3. Washington Village/Pigtown Weed and Seed Site
The Washington Village site is in a historic district of Baltimore City. Washington Village has been extremely active in taking advantage of Weed and Seed technical assistance and training opportunities, enabling the site to establish a "Safety Team" comprised of representatives from local law enforcement, parole and probation, the Baltimore City State's Attorney's Office, community-based service providers and community residents. The team has been very effective in enforcing and proactively addressing public safety issues in the area.
The Washington Village / Pigtown Neighborhood Planning Council was also granted funding from Baltimore City to become one of the city's seven "Main Street" initiative sites. The program is aimed at generating economic expansion by promoting small business growth in targeted Baltimore communities. The program will permit current and potential businesses to access funds to upgrade the physical appearance of their business districts, and to attract new businesses. These and other ongoing efforts in the Washington Village community will continue to promote the positive revitalization of this historic Baltimore community.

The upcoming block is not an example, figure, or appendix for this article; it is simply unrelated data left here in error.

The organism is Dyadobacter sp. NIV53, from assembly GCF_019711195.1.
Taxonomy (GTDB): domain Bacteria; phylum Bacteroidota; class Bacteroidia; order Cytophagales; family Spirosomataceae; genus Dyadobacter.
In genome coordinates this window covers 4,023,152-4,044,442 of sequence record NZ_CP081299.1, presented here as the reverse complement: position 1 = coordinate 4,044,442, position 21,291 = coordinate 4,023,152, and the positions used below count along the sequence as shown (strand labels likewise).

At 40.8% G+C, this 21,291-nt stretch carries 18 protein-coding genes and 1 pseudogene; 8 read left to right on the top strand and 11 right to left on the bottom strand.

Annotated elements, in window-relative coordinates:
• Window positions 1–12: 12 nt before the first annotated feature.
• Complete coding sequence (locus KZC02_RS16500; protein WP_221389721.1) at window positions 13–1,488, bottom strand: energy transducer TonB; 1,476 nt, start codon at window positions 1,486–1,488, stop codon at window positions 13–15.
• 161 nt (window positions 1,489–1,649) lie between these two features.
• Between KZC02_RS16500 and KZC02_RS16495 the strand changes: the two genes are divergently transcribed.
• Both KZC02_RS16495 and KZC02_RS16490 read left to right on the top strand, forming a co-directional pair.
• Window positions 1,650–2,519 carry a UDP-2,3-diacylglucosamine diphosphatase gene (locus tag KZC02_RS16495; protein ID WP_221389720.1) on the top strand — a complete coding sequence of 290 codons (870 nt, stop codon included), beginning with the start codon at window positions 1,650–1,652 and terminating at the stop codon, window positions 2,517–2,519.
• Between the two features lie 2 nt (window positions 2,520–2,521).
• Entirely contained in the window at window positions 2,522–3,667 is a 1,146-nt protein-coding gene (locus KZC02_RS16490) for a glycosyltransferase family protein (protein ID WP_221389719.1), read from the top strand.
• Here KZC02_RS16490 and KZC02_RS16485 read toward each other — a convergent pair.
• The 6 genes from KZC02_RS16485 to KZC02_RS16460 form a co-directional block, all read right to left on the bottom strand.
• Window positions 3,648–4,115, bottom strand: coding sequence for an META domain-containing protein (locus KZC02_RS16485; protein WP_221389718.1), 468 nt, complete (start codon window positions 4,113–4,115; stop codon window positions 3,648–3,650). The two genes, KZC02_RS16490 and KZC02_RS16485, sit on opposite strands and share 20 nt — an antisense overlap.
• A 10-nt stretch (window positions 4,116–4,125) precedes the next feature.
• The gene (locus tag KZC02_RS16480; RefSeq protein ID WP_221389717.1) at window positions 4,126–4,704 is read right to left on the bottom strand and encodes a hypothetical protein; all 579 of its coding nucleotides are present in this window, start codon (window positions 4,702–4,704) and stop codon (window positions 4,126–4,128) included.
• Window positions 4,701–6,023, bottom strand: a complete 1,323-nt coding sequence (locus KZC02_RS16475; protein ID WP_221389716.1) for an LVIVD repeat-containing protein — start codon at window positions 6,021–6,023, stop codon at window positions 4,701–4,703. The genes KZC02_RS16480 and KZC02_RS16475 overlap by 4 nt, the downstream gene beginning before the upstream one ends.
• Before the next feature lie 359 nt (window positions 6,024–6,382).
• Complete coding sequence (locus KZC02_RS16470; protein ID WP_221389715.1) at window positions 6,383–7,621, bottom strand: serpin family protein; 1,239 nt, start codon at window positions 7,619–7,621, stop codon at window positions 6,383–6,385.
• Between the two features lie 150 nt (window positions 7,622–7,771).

The current Washington Village Weed and Seed site is coming to the close of its funding cycle. The site has been actively engaged in organizing another Weed and Seed effort in an adjacent community that has been impacted by the displacement of criminal activity.
4. Northwest Park/Oakview Community Weed and Seed Site
The Northwest Park/Oakview Community Weed and Seed site, located in the southern most portion of Montgomery County, is Maryland’s newest officially recognized site. The area has been plagued by significant criminal activity. More specifically, the Northwest Park/Oakview communities have experienced an influx of criminal gang activity and violence from the expansion of such organizations as MS-13.
In addition to gang activity, much of the area’s immigrant population face significant barriers to social advancement in the broader community, such as language skills and cultural differences. Montgomery County government has made a strong commitment to working with the leaders of these communities, area residents and non-governmental service providers to systemically address the aforementioned issues. A great deal of this commitment has been reflected in the communities Weed and Seed strategy. While the strategy is in its initial stage, we are confident that this initiative will provide an opportunity to foster substantive change in these communities.
For more information about Weed and Seed in Maryland,
contact Troy Williams at (410) 209-4940.